Hellenic Open University Conferences, International Conference on Business & Economics of the Hellenic Open University 2017

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Modelling the transmission of financial crises using simulation methods
Georgios Antonios Sarantitis, Periklis Gogas, Theophilos Papadimitriou

##manager.scheduler.building##: Titania
##manager.scheduler.room##: Solon
Date: 2017-04-22 09:00 AM – 10:45 AM
Last modified: 2017-04-11


In the modern, globalized financial setting, economies and markets internationally are becoming increasingly interconnected. Political, financial and trade linkages connect countries worldwide, regardless of their actual geographic distances. These linkages are able to induce economic convergence and development, but may also become pathways of systemic shocks’ dispersion if a crisis manifests in one or more countries.

In this study, we use the simulation method called Susceptible-Infected-Susceptible (SIS) model to study the diffusion of an economic crisis between 43 countries from Europe and the wider Mediterranean basin. The SIS belongs to the family of parametric models in which a researcher builds a complex network of agents and sets the initial parameters of the model and the response of its agents to a given stimulus. The researcher then introduces a shock to one or more of the system’s agents and is able to observe the evolution of the 'infection' spreading to the rest of the network over time.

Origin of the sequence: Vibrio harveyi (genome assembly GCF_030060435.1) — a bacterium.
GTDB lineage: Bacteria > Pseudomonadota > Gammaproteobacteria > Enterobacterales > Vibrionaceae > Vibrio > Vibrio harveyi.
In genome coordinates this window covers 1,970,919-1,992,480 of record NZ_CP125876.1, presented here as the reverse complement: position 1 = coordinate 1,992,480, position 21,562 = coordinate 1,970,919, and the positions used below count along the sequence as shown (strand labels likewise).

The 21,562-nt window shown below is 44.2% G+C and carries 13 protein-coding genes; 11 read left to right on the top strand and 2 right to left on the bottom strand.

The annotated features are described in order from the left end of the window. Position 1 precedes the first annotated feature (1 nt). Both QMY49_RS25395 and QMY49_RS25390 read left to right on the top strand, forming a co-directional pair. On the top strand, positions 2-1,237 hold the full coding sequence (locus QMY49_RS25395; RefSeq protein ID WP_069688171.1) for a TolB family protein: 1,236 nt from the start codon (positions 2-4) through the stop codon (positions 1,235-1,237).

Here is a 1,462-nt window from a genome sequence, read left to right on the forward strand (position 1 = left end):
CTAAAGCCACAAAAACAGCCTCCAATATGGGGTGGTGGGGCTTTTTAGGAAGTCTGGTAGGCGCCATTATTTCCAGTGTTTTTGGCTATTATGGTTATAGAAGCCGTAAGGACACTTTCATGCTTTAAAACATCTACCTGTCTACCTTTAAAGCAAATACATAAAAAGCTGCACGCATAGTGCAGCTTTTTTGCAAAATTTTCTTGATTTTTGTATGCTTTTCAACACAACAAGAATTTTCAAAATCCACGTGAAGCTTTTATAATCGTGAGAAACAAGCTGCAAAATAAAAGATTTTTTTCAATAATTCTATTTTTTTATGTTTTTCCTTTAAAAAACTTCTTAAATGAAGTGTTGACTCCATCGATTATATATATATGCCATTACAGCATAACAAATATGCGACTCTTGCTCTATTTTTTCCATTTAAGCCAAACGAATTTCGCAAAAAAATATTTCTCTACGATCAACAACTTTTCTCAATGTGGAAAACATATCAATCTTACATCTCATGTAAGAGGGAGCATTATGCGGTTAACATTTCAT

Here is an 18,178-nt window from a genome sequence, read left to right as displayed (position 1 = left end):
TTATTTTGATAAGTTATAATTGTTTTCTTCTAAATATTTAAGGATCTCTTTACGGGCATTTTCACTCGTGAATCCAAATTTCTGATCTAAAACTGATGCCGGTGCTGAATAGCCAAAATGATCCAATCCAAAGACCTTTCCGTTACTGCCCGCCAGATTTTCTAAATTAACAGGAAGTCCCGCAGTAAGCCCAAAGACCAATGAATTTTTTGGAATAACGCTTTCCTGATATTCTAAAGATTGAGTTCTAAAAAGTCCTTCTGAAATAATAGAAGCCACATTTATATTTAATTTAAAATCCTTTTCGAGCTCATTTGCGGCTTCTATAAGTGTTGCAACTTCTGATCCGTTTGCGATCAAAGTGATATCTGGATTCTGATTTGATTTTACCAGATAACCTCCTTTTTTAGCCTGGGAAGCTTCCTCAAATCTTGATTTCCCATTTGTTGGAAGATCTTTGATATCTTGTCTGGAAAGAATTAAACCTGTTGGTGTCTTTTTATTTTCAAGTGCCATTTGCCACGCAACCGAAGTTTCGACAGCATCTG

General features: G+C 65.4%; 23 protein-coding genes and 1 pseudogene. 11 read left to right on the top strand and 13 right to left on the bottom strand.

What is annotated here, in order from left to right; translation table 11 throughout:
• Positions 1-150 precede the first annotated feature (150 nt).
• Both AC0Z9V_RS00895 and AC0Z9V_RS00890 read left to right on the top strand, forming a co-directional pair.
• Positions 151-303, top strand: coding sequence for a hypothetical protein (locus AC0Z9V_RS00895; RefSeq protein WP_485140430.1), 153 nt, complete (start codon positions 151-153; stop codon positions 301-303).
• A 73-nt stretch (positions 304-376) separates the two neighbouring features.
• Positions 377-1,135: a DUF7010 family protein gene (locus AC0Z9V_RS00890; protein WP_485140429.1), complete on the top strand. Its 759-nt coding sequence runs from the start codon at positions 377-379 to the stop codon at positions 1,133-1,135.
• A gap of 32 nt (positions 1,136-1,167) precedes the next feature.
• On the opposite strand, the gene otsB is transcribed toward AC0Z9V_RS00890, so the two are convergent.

Our empirical findings indicate that the countries that are most likely to spread a crisis are the larger ones in terms of Gross Domestic Product and total bilateral trade. However, this phenomenon is non-linear since we find relatively small countries like Belgium which can initiate a systemic crisis while there are countries with high GDP levels and trade volumes that only trigger a moderate crisis’s contagion (such as the United Kingdom). Finally, we observe that the relatively smaller countries of the South, such as Greece and Portugal, do not cause a major crisis’s dispersion when it initiates in only one of them, however, they can induce a systemic shock in the 43-country network when a crisis manifests in both of them simultaneously.


Complex networks; Crisis propagation; Epidemic models

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